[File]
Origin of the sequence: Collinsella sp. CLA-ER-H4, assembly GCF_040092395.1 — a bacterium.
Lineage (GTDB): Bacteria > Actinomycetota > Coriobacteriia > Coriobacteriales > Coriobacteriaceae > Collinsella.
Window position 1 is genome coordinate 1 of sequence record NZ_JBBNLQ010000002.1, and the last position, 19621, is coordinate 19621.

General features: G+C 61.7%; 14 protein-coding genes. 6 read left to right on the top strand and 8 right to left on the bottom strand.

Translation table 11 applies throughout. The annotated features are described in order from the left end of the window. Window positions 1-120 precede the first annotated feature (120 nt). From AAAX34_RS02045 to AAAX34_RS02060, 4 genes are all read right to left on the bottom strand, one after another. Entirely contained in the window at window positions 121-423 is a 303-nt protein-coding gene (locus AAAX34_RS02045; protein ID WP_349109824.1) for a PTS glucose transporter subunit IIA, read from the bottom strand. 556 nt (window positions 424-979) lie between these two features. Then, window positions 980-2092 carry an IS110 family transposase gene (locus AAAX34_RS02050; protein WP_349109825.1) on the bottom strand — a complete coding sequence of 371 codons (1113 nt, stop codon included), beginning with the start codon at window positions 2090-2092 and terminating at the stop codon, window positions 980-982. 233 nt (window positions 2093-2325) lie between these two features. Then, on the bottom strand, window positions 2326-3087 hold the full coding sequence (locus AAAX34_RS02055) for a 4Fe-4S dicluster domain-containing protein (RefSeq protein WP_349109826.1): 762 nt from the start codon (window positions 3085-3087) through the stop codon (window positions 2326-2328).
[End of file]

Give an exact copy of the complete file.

Origin of the sequence: Collinsella sp. CLA-ER-H4, assembly GCF_040092395.1 — a bacterium.
Lineage (GTDB): Bacteria > Actinomycetota > Coriobacteriia > Coriobacteriales > Coriobacteriaceae > Collinsella.
Window position 1 is genome coordinate 1 of sequence record NZ_JBBNLQ010000002.1, and the last position, 19621, is coordinate 19621.

General features: G+C 61.7%; 14 protein-coding genes. 6 read left to right on the top strand and 8 right to left on the bottom strand.

Translation table 11 applies throughout. The annotated features are described in order from the left end of the window. Window positions 1-120 precede the first annotated feature (120 nt). From AAAX34_RS02045 to AAAX34_RS02060, 4 genes are all read right to left on the bottom strand, one after another. Entirely contained in the window at window positions 121-423 is a 303-nt protein-coding gene (locus AAAX34_RS02045; protein ID WP_349109824.1) for a PTS glucose transporter subunit IIA, read from the bottom strand. 556 nt (window positions 424-979) lie between these two features. Then, window positions 980-2092 carry an IS110 family transposase gene (locus AAAX34_RS02050; protein WP_349109825.1) on the bottom strand — a complete coding sequence of 371 codons (1113 nt, stop codon included), beginning with the start codon at window positions 2090-2092 and terminating at the stop codon, window positions 980-982. 233 nt (window positions 2093-2325) lie between these two features. Then, on the bottom strand, window positions 2326-3087 hold the full coding sequence (locus AAAX34_RS02055) for a 4Fe-4S dicluster domain-containing protein (RefSeq protein WP_349109826.1): 762 nt from the start codon (window positions 3085-3087) through the stop codon (window positions 2326-2328).